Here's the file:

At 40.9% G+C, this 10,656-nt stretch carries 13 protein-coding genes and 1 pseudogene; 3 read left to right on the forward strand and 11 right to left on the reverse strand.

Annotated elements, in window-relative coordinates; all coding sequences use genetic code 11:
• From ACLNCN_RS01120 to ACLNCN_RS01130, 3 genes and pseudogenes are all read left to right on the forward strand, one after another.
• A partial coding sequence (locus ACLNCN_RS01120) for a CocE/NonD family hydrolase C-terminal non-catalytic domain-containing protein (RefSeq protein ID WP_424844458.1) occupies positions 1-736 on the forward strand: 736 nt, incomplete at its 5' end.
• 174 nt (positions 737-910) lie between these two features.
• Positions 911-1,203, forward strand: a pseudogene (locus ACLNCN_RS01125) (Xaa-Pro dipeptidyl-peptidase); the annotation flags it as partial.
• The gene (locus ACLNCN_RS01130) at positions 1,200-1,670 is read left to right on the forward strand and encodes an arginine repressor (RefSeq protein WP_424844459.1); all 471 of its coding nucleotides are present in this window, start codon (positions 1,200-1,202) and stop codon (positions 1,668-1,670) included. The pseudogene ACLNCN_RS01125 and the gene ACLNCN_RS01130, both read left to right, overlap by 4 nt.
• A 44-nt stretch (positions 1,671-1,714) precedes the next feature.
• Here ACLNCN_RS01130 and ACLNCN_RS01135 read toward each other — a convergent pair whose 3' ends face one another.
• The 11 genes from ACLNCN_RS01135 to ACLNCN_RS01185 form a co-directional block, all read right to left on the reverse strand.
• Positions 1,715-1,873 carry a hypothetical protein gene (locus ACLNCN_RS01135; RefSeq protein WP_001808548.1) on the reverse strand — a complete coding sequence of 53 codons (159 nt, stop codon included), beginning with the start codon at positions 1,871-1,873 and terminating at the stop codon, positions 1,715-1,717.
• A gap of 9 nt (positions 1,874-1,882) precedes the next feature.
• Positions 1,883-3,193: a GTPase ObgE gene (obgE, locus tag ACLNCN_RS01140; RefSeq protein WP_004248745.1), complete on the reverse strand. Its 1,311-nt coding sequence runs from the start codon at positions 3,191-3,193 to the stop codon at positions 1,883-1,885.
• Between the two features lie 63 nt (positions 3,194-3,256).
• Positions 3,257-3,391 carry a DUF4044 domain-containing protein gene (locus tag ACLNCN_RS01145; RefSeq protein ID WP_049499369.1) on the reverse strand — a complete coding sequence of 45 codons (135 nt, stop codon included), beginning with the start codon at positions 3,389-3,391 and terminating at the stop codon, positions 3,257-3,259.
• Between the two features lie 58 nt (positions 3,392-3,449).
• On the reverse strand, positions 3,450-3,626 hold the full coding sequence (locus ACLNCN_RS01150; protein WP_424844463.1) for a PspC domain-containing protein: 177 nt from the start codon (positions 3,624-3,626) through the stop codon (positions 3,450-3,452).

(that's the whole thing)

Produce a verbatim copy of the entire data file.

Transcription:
At 40.9% G+C, this 10,656-nt stretch carries 13 protein-coding genes and 1 pseudogene; 3 read left to right on the forward strand and 11 right to left on the reverse strand.

Annotated elements, in window-relative coordinates; all coding sequences use genetic code 11:
• From ACLNCN_RS01120 to ACLNCN_RS01130, 3 genes and pseudogenes are all read left to right on the forward strand, one after another.
• A partial coding sequence (locus ACLNCN_RS01120) for a CocE/NonD family hydrolase C-terminal non-catalytic domain-containing protein (RefSeq protein ID WP_424844458.1) occupies positions 1-736 on the forward strand: 736 nt, incomplete at its 5' end.
• 174 nt (positions 737-910) lie between these two features.
• Positions 911-1,203, forward strand: a pseudogene (locus ACLNCN_RS01125) (Xaa-Pro dipeptidyl-peptidase); the annotation flags it as partial.
• The gene (locus ACLNCN_RS01130) at positions 1,200-1,670 is read left to right on the forward strand and encodes an arginine repressor (RefSeq protein WP_424844459.1); all 471 of its coding nucleotides are present in this window, start codon (positions 1,200-1,202) and stop codon (positions 1,668-1,670) included. The pseudogene ACLNCN_RS01125 and the gene ACLNCN_RS01130, both read left to right, overlap by 4 nt.
• A 44-nt stretch (positions 1,671-1,714) precedes the next feature.
• Here ACLNCN_RS01130 and ACLNCN_RS01135 read toward each other — a convergent pair whose 3' ends face one another.
• The 11 genes from ACLNCN_RS01135 to ACLNCN_RS01185 form a co-directional block, all read right to left on the reverse strand.
• Positions 1,715-1,873 carry a hypothetical protein gene (locus ACLNCN_RS01135; RefSeq protein WP_001808548.1) on the reverse strand — a complete coding sequence of 53 codons (159 nt, stop codon included), beginning with the start codon at positions 1,871-1,873 and terminating at the stop codon, positions 1,715-1,717.
• A gap of 9 nt (positions 1,874-1,882) precedes the next feature.
• Positions 1,883-3,193: a GTPase ObgE gene (obgE, locus tag ACLNCN_RS01140; RefSeq protein WP_004248745.1), complete on the reverse strand. Its 1,311-nt coding sequence runs from the start codon at positions 3,191-3,193 to the stop codon at positions 1,883-1,885.
• Between the two features lie 63 nt (positions 3,194-3,256).
• Positions 3,257-3,391 carry a DUF4044 domain-containing protein gene (locus tag ACLNCN_RS01145; RefSeq protein ID WP_049499369.1) on the reverse strand — a complete coding sequence of 45 codons (135 nt, stop codon included), beginning with the start codon at positions 3,389-3,391 and terminating at the stop codon, positions 3,257-3,259.
• Between the two features lie 58 nt (positions 3,392-3,449).
• On the reverse strand, positions 3,450-3,626 hold the full coding sequence (locus ACLNCN_RS01150; protein WP_424844463.1) for a PspC domain-containing protein: 177 nt from the start codon (positions 3,624-3,626) through the stop codon (positions 3,450-3,452).